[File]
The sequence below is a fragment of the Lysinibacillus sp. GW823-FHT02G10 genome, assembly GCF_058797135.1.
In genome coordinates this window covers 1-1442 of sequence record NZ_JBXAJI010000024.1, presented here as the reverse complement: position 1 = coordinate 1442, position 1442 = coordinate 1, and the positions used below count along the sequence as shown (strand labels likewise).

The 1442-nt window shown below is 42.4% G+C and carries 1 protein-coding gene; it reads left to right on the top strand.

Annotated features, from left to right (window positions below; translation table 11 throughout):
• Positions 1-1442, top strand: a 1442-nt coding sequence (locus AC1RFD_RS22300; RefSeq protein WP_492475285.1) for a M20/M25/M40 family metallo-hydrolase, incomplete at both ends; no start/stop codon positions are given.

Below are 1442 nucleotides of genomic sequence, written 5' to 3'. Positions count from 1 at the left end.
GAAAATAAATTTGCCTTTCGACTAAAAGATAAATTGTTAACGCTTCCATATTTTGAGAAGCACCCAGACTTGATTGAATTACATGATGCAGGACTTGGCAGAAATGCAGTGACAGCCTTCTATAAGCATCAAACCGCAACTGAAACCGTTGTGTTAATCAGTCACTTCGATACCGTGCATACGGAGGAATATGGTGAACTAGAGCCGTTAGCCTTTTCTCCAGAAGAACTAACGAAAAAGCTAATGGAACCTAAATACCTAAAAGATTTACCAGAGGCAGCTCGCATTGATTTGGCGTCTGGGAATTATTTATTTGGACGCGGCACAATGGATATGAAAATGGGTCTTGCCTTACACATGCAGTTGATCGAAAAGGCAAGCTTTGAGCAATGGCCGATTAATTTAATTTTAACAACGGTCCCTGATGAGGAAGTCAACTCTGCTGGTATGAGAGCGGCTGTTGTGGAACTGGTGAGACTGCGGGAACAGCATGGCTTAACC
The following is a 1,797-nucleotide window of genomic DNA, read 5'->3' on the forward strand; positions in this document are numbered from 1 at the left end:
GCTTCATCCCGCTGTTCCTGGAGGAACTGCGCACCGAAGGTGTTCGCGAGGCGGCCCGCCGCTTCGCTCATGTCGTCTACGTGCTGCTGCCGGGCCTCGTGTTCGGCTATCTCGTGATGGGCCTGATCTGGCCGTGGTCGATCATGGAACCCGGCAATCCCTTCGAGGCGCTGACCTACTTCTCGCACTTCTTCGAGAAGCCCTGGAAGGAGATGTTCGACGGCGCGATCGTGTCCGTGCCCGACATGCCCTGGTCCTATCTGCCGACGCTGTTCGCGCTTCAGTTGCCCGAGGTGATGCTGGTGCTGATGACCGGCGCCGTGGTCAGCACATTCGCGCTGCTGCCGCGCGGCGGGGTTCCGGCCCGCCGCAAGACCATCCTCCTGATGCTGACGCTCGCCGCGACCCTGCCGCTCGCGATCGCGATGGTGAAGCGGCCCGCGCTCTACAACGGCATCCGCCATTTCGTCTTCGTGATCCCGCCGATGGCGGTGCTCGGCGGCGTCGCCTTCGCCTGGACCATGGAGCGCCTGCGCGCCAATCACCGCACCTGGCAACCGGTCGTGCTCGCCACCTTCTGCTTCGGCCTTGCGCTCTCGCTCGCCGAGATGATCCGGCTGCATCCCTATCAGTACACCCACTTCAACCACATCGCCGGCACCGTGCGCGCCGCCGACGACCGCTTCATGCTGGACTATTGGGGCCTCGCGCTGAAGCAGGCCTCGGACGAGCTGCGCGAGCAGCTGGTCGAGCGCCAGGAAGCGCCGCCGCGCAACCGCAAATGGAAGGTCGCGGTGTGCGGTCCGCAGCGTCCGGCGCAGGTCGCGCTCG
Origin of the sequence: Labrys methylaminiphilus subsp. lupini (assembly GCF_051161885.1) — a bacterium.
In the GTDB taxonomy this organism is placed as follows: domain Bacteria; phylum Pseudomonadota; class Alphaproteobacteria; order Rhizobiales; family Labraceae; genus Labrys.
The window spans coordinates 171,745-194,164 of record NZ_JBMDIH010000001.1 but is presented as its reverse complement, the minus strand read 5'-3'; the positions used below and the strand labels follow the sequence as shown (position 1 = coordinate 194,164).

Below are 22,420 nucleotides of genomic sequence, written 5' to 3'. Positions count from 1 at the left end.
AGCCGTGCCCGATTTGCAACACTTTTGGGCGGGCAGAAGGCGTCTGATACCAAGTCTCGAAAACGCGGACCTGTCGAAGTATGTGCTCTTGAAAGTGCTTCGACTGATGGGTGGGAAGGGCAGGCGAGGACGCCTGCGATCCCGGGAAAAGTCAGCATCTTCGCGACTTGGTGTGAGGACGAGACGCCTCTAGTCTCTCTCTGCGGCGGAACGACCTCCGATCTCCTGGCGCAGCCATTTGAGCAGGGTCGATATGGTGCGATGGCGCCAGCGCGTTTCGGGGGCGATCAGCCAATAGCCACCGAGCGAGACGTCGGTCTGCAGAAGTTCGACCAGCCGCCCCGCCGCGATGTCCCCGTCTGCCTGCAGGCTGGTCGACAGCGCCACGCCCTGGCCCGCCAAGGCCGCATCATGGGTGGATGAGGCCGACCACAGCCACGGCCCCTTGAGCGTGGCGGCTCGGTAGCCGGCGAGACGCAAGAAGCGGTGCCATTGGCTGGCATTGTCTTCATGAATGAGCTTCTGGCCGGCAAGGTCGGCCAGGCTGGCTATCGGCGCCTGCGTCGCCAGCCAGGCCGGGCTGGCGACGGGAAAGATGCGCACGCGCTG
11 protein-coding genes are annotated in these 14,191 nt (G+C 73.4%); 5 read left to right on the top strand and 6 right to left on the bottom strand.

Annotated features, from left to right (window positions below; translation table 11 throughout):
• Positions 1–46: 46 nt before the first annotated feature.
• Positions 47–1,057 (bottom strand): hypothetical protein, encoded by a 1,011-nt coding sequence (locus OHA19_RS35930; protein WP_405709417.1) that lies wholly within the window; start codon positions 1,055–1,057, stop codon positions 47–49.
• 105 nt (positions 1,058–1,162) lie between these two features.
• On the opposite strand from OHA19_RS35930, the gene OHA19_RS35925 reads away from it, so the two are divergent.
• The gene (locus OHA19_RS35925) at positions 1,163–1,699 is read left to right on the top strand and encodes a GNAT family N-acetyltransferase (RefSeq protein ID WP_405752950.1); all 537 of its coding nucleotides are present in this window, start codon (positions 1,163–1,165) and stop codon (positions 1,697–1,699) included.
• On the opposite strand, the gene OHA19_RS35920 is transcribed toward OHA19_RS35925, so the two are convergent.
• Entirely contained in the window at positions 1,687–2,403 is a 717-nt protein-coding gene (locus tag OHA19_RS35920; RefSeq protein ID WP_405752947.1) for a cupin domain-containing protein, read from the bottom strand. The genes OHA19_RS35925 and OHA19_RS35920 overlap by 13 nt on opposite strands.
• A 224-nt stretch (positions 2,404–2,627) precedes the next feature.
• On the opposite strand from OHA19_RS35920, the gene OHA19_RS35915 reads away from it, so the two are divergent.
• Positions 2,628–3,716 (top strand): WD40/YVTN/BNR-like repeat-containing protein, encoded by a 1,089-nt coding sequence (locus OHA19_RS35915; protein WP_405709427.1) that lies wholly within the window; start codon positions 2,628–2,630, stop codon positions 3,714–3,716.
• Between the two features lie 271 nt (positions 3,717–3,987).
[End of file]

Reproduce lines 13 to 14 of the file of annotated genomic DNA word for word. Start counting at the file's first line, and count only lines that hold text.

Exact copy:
Below are 22,420 nucleotides of genomic sequence, written 5' to 3'. Positions count from 1 at the left end.
AGCCGTGCCCGATTTGCAACACTTTTGGGCGGGCAGAAGGCGTCTGATACCAAGTCTCGAAAACGCGGACCTGTCGAAGTATGTGCTCTTGAAAGTGCTTCGACTGATGGGTGGGAAGGGCAGGCGAGGACGCCTGCGATCCCGGGAAAAGTCAGCATCTTCGCGACTTGGTGTGAGGACGAGACGCCTCTAGTCTCTCTCTGCGGCGGAACGACCTCCGATCTCCTGGCGCAGCCATTTGAGCAGGGTCGATATGGTGCGATGGCGCCAGCGCGTTTCGGGGGCGATCAGCCAATAGCCACCGAGCGAGACGTCGGTCTGCAGAAGTTCGACCAGCCGCCCCGCCGCGATGTCCCCGTCTGCCTGCAGGCTGGTCGACAGCGCCACGCCCTGGCCCGCCAAGGCCGCATCATGGGTGGATGAGGCCGACCACAGCCACGGCCCCTTGAGCGTGGCGGCTCGGTAGCCGGCGAGACGCAAGAAGCGGTGCCATTGGCTGGCATTGTCTTCATGAATGAGCTTCTGGCCGGCAAGGTCGGCCAGGCTGGCTATCGGCGCCTGCGTCGCCAGCCAGGCCGGGCTGGCGACGGGAAAGATGCGCACGCGCTG